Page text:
Of course, we can combine natural history study with gardening, hunting, owning pets, and other pursuits that keep us close to the earth. The more such activities, the better, in terms of a full, rich, characterbuilding relationship to nature. But natural history study provides training in another key environmental virtue that the others do not: leaving things alone. The sportsman’s code prohibits wasting meat from the animals killed, the organic gardener’s ethics proscribe unsustainable or wasteful practices. These are necessary lessons and these activities habituate them wonderfully. But gardening and hunting cannot fully teach restraint in our engagement with nature, for obvious reasons. The naturalist knows nature on its own terms. His goal is to see and understand animals and plants without disturbing, changing, taming, or otherwise constraining them. In an ever more crowded, manipulative, human-dominated world, restraint is an absolutely crucial environmental virtue. Without restraint, we lose wild nature, and environmentalism becomes just another movement to make the world a little safer for humanity. The best way to habituate this is to study and appreciate wild nature as is.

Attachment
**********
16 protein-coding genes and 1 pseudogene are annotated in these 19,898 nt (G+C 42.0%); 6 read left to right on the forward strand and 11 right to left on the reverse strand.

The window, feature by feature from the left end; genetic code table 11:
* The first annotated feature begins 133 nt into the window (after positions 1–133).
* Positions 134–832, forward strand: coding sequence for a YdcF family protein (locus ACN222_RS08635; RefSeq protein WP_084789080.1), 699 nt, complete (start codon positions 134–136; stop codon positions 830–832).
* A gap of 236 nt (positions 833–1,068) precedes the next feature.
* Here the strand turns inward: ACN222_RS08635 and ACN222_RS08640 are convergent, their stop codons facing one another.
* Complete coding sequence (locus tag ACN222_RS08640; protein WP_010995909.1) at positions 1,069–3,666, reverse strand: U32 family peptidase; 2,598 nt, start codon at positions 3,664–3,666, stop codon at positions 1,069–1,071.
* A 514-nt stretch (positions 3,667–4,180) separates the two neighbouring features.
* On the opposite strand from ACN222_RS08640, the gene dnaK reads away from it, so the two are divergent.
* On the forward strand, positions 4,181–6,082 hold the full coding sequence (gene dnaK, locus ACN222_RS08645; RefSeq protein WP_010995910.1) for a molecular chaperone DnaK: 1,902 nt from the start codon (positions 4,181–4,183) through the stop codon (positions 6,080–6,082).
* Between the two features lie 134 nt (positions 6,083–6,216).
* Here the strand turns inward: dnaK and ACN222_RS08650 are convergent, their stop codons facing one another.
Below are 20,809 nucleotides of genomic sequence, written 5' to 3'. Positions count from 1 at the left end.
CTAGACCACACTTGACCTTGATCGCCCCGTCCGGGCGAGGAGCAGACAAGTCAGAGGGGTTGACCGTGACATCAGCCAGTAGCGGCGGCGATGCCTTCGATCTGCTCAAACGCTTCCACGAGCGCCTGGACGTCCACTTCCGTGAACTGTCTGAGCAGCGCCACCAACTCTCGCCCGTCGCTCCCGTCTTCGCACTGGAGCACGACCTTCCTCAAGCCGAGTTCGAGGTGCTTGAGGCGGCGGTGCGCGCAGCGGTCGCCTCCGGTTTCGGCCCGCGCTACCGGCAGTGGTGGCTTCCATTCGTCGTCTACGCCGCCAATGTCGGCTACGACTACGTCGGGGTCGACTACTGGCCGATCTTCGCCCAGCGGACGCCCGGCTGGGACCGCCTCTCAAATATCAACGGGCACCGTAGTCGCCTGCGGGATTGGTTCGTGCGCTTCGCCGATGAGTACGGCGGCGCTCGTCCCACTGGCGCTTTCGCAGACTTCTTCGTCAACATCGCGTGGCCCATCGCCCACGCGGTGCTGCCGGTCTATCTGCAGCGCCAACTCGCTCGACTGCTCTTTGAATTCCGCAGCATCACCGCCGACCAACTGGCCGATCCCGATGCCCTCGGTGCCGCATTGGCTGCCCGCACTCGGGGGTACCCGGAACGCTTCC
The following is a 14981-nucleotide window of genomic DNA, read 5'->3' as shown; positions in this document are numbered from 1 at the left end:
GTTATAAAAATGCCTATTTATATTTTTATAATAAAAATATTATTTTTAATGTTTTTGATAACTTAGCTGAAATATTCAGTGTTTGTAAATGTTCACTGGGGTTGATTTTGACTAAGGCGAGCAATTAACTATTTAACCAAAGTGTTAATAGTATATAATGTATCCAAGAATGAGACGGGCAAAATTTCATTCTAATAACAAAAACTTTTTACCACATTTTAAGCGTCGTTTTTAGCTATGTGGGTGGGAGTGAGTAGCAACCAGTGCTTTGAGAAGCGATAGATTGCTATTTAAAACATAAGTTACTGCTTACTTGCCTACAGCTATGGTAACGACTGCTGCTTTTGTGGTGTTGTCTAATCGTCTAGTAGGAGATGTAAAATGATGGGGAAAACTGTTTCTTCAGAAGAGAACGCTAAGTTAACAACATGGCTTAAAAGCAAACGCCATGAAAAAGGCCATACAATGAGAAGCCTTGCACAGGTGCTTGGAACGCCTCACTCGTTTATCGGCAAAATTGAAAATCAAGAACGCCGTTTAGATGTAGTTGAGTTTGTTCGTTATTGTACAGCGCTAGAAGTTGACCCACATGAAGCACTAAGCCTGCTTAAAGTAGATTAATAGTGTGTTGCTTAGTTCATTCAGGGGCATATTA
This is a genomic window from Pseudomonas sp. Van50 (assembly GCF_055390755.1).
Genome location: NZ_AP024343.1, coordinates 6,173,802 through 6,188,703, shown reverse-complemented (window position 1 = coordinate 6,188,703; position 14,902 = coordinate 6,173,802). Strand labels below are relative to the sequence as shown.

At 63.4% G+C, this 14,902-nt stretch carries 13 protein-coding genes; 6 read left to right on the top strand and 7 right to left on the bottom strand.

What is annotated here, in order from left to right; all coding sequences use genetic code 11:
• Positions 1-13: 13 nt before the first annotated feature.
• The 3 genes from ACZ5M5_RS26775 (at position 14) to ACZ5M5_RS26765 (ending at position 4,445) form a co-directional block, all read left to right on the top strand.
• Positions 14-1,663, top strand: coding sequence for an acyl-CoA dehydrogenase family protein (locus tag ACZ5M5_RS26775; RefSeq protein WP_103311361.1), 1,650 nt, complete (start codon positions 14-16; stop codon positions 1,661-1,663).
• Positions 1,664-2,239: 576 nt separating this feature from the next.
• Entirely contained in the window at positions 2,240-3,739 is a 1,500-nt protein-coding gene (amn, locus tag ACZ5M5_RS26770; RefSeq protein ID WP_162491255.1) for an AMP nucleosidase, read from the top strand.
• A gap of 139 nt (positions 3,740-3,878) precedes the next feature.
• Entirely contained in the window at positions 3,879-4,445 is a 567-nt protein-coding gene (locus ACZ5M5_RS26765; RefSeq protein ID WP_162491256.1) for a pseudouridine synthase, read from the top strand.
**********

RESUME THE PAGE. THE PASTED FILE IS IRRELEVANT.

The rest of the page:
Nature study also heightens our perceptive abilities: we see, hear and smell more, and more keenly, because of them. In the cities, our senses tend to atrophy. The relentless commercial badgering of signs, and the general dullness and ugliness of city landscapes, push the urban walker into the safe cocoon of his mind and further out of his senses. Simply spending time out in pastoral or wild landscapes counteracts this tendency. Spend a day in the woods and you will begin to hear a bit more and enjoy what you are hearing: water rushing in the brook, the scolds and screams of a jay. But the naturalist takes this further, using her senses to identify what she is seeing and hearing and smelling, and developing their acuteness in the process. A casual walker may see a bush with green leaves, but the botanist will see one that is four feet tall, with simple alternating lance-shaped leaves with doublyserrated edges, hanging on flattened leafstalks with reddish leaf-buds at their base. Of course, some people have keener eyesight than others, but the amazing thing is that most people can significantly improve their senses by using them. Make a habit of close looking, and you will see more.